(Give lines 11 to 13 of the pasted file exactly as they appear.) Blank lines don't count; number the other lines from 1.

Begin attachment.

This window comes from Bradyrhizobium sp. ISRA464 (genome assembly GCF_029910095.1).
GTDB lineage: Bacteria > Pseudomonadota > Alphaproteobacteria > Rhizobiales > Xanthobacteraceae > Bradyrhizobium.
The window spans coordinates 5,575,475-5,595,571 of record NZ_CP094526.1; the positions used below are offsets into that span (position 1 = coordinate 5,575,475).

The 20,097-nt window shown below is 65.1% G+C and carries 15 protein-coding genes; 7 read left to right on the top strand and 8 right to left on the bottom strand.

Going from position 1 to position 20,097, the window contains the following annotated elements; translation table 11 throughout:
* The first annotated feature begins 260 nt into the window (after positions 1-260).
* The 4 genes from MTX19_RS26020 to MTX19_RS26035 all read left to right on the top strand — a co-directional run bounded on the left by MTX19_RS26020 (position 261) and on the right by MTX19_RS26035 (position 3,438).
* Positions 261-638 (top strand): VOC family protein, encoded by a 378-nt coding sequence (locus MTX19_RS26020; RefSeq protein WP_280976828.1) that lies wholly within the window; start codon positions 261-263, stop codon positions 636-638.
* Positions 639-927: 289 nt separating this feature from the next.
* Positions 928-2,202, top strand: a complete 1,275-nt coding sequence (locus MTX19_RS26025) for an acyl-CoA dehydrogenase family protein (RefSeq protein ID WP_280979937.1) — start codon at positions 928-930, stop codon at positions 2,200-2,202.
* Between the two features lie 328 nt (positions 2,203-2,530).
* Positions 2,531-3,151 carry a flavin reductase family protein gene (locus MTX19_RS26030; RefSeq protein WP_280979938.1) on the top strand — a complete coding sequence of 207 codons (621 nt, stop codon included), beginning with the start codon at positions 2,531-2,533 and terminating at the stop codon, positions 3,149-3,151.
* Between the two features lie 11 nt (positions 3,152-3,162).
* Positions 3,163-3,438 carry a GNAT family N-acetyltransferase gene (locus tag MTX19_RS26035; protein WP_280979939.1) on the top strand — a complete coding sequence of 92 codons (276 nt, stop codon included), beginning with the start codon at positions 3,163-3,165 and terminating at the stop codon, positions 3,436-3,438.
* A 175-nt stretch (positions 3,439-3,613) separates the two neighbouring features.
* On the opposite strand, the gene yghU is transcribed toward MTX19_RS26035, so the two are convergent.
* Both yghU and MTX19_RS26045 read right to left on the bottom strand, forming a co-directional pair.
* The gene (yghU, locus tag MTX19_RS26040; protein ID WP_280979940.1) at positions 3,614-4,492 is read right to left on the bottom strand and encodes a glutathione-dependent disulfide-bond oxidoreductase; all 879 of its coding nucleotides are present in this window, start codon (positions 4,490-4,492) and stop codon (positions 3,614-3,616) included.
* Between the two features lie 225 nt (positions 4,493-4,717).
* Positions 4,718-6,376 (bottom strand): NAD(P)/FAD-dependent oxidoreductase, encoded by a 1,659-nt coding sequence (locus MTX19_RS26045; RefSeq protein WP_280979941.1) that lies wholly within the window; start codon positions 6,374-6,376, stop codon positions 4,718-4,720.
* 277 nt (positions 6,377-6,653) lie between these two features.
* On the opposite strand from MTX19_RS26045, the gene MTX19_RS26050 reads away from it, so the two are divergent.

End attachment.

* Between the two features lie 328 nt (positions 2,203-2,530).
* Positions 2,531-3,151 carry a flavin reductase family protein gene (locus MTX19_RS26030; RefSeq protein WP_280979938.1) on the top strand — a complete coding sequence of 207 codons (621 nt, stop codon included), beginning with the start codon at positions 2,531-2,533 and terminating at the stop codon, positions 3,149-3,151.
* Between the two features lie 11 nt (positions 3,152-3,162).